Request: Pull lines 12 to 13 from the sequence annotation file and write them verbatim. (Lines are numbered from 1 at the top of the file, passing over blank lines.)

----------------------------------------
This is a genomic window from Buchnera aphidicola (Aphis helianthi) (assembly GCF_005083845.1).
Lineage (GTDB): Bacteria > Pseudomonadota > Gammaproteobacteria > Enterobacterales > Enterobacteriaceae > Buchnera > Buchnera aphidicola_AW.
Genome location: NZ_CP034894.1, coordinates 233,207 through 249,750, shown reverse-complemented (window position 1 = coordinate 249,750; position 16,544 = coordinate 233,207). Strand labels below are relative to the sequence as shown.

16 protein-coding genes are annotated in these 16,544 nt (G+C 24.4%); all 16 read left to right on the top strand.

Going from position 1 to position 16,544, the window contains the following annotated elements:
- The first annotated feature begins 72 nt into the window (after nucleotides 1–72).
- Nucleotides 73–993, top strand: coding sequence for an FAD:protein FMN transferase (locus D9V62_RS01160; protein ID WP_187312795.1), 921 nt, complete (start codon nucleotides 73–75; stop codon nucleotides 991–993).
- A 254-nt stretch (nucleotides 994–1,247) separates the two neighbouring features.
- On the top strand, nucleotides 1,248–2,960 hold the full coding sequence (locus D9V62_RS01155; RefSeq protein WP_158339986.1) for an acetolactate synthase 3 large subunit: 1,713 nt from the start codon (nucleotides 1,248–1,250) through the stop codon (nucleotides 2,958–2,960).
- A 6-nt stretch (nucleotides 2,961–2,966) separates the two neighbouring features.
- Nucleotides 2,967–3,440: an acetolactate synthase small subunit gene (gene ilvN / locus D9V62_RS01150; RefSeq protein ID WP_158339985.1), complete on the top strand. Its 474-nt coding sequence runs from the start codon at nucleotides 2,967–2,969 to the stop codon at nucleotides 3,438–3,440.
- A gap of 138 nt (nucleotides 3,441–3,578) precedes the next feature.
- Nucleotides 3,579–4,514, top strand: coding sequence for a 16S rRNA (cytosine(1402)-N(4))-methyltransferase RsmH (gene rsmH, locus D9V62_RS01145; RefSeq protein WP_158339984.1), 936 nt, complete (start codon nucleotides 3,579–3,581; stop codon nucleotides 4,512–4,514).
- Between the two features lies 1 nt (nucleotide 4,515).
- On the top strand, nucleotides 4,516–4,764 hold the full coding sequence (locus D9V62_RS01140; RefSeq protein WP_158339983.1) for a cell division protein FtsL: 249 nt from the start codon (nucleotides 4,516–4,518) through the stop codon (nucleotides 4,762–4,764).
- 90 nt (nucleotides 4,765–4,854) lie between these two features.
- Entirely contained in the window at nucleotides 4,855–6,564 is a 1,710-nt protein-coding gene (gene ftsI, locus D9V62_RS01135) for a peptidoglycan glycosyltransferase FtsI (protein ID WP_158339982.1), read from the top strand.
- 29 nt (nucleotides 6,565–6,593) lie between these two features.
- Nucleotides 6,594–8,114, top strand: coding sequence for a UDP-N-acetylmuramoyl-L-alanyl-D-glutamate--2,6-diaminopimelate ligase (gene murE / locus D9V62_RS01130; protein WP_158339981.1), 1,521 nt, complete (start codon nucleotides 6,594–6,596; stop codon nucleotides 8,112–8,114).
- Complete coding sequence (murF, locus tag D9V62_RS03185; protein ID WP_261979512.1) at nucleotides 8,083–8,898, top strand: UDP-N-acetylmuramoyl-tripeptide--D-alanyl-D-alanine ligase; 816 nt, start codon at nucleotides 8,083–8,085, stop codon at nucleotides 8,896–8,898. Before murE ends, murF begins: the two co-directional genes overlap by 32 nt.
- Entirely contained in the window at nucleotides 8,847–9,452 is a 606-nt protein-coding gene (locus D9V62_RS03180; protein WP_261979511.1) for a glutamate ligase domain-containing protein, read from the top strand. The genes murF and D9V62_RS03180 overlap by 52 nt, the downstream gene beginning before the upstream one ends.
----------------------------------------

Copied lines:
- A gap of 138 nt (nucleotides 3,441–3,578) precedes the next feature.
- Nucleotides 3,579–4,514, top strand: coding sequence for a 16S rRNA (cytosine(1402)-N(4))-methyltransferase RsmH (gene rsmH, locus D9V62_RS01145; RefSeq protein WP_158339984.1), 936 nt, complete (start codon nucleotides 3,579–3,581; stop codon nucleotides 4,512–4,514).